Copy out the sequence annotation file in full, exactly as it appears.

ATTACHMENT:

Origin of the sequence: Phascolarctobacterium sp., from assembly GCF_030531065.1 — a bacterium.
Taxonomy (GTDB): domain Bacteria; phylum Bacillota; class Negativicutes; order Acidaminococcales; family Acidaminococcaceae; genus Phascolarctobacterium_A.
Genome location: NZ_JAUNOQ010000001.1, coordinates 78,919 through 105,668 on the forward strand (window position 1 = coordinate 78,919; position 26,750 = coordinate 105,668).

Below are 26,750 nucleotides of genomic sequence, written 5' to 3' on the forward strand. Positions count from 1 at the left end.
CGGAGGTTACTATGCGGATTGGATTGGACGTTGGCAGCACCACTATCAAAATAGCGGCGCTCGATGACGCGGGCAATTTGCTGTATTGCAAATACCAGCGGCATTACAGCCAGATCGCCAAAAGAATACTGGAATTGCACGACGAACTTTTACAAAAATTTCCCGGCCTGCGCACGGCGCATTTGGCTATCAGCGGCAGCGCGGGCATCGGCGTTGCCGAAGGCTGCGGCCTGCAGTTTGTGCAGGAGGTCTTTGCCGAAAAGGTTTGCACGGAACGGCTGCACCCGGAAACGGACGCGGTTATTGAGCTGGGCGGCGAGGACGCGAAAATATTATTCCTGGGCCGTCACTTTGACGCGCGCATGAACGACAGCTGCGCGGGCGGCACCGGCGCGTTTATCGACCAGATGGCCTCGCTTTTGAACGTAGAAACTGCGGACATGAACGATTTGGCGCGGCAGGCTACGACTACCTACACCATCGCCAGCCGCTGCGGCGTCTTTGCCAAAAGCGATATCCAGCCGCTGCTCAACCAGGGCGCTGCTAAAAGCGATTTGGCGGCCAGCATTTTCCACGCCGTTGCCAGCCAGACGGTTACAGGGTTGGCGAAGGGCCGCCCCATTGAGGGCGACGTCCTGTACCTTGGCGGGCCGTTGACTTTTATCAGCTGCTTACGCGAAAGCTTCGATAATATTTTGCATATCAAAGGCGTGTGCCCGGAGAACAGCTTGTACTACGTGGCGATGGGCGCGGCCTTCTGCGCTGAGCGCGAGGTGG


Origin of the sequence: Phascolarctobacterium sp., from assembly GCF_030531065.1 — a bacterium.
Taxonomy (GTDB): domain Bacteria; phylum Bacillota; class Negativicutes; order Acidaminococcales; family Acidaminococcaceae; genus Phascolarctobacterium_A.
Genome location: NZ_JAUNOQ010000001.1, coordinates 78,919 through 105,668 on the forward strand (window position 1 = coordinate 78,919; position 26,750 = coordinate 105,668).

Below are 26,750 nucleotides of genomic sequence, written 5' to 3' on the forward strand. Positions count from 1 at the left end.
CGGAGGTTACTATGCGGATTGGATTGGACGTTGGCAGCACCACTATCAAAATAGCGGCGCTCGATGACGCGGGCAATTTGCTGTATTGCAAATACCAGCGGCATTACAGCCAGATCGCCAAAAGAATACTGGAATTGCACGACGAACTTTTACAAAAATTTCCCGGCCTGCGCACGGCGCATTTGGCTATCAGCGGCAGCGCGGGCATCGGCGTTGCCGAAGGCTGCGGCCTGCAGTTTGTGCAGGAGGTCTTTGCCGAAAAGGTTTGCACGGAACGGCTGCACCCGGAAACGGACGCGGTTATTGAGCTGGGCGGCGAGGACGCGAAAATATTATTCCTGGGCCGTCACTTTGACGCGCGCATGAACGACAGCTGCGCGGGCGGCACCGGCGCGTTTATCGACCAGATGGCCTCGCTTTTGAACGTAGAAACTGCGGACATGAACGATTTGGCGCGGCAGGCTACGACTACCTACACCATCGCCAGCCGCTGCGGCGTCTTTGCCAAAAGCGATATCCAGCCGCTGCTCAACCAGGGCGCTGCTAAAAGCGATTTGGCGGCCAGCATTTTCCACGCCGTTGCCAGCCAGACGGTTACAGGGTTGGCGAAGGGCCGCCCCATTGAGGGCGACGTCCTGTACCTTGGCGGGCCGTTGACTTTTATCAGCTGCTTACGCGAAAGCTTCGATAATATTTTGCATATCAAAGGCGTGTGCCCGGAGAACAGCTTGTACTACGTGGCGATGGGCGCGGCCTTCTGCGCTGAGCGCGAGGTGG